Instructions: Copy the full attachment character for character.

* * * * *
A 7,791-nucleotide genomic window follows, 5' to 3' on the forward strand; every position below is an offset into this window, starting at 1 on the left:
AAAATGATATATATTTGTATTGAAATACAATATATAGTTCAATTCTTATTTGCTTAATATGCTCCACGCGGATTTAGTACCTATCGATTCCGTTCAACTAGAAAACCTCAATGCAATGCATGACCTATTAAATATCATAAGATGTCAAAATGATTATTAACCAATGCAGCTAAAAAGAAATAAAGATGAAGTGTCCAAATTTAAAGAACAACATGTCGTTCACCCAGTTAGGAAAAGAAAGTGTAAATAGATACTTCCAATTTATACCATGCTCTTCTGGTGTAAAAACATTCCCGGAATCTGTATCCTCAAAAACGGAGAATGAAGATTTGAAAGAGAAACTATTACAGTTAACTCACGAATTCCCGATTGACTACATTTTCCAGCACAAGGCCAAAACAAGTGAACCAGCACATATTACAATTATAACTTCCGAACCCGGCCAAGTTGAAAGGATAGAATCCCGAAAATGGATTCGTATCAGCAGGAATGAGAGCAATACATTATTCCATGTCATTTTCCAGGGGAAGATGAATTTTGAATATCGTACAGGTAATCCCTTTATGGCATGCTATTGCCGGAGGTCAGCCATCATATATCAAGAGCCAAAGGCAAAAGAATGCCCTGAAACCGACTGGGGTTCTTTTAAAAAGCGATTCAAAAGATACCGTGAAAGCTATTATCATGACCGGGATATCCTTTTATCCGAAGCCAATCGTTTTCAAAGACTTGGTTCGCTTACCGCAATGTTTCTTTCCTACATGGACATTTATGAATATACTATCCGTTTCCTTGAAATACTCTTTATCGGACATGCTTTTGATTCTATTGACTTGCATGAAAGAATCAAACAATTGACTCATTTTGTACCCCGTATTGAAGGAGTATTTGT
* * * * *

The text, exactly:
A 7,791-nucleotide genomic window follows, 5' to 3' on the forward strand; every position below is an offset into this window, starting at 1 on the left:
AAAATGATATATATTTGTATTGAAATACAATATATAGTTCAATTCTTATTTGCTTAATATGCTCCACGCGGATTTAGTACCTATCGATTCCGTTCAACTAGAAAACCTCAATGCAATGCATGACCTATTAAATATCATAAGATGTCAAAATGATTATTAACCAATGCAGCTAAAAAGAAATAAAGATGAAGTGTCCAAATTTAAAGAACAACATGTCGTTCACCCAGTTAGGAAAAGAAAGTGTAAATAGATACTTCCAATTTATACCATGCTCTTCTGGTGTAAAAACATTCCCGGAATCTGTATCCTCAAAAACGGAGAATGAAGATTTGAAAGAGAAACTATTACAGTTAACTCACGAATTCCCGATTGACTACATTTTCCAGCACAAGGCCAAAACAAGTGAACCAGCACATATTACAATTATAACTTCCGAACCCGGCCAAGTTGAAAGGATAGAATCCCGAAAATGGATTCGTATCAGCAGGAATGAGAGCAATACATTATTCCATGTCATTTTCCAGGGGAAGATGAATTTTGAATATCGTACAGGTAATCCCTTTATGGCATGCTATTGCCGGAGGTCAGCCATCATATATCAAGAGCCAAAGGCAAAAGAATGCCCTGAAACCGACTGGGGTTCTTTTAAAAAGCGATTCAAAAGATACCGTGAAAGCTATTATCATGACCGGGATATCCTTTTATCCGAAGCCAATCGTTTTCAAAGACTTGGTTCGCTTACCGCAATGTTTCTTTCCTACATGGACATTTATGAATATACTATCCGTTTCCTTGAAATACTCTTTATCGGACATGCTTTTGATTCTATTGACTTGCATGAAAGAATCAAACAATTGACTCATTTTGTACCCCGTATTGAAGGAGTATTTGT